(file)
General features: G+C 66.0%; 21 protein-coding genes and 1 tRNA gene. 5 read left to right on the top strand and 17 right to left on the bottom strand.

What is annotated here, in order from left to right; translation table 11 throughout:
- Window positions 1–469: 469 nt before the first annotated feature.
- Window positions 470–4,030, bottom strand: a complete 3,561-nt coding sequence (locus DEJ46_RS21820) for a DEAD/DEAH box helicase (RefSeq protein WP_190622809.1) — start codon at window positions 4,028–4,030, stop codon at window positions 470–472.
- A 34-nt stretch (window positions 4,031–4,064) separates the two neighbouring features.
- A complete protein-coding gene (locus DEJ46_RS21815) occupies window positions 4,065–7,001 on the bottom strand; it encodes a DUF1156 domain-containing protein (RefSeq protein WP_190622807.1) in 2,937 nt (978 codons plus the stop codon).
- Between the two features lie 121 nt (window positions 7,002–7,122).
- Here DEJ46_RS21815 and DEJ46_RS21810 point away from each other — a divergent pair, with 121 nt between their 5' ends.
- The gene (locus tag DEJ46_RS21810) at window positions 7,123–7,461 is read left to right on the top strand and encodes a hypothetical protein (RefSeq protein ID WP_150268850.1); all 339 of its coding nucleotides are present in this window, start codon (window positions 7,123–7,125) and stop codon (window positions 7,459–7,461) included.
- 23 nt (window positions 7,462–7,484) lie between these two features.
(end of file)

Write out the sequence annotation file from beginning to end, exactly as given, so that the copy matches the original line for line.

General features: G+C 66.0%; 21 protein-coding genes and 1 tRNA gene. 5 read left to right on the top strand and 17 right to left on the bottom strand.

What is annotated here, in order from left to right; translation table 11 throughout:
- Window positions 1–469: 469 nt before the first annotated feature.
- Window positions 470–4,030, bottom strand: a complete 3,561-nt coding sequence (locus DEJ46_RS21820) for a DEAD/DEAH box helicase (RefSeq protein WP_190622809.1) — start codon at window positions 4,028–4,030, stop codon at window positions 470–472.
- A 34-nt stretch (window positions 4,031–4,064) separates the two neighbouring features.
- A complete protein-coding gene (locus DEJ46_RS21815) occupies window positions 4,065–7,001 on the bottom strand; it encodes a DUF1156 domain-containing protein (RefSeq protein WP_190622807.1) in 2,937 nt (978 codons plus the stop codon).
- Between the two features lie 121 nt (window positions 7,002–7,122).
- Here DEJ46_RS21815 and DEJ46_RS21810 point away from each other — a divergent pair, with 121 nt between their 5' ends.
- The gene (locus tag DEJ46_RS21810) at window positions 7,123–7,461 is read left to right on the top strand and encodes a hypothetical protein (RefSeq protein ID WP_150268850.1); all 339 of its coding nucleotides are present in this window, start codon (window positions 7,123–7,125) and stop codon (window positions 7,459–7,461) included.
- 23 nt (window positions 7,462–7,484) lie between these two features.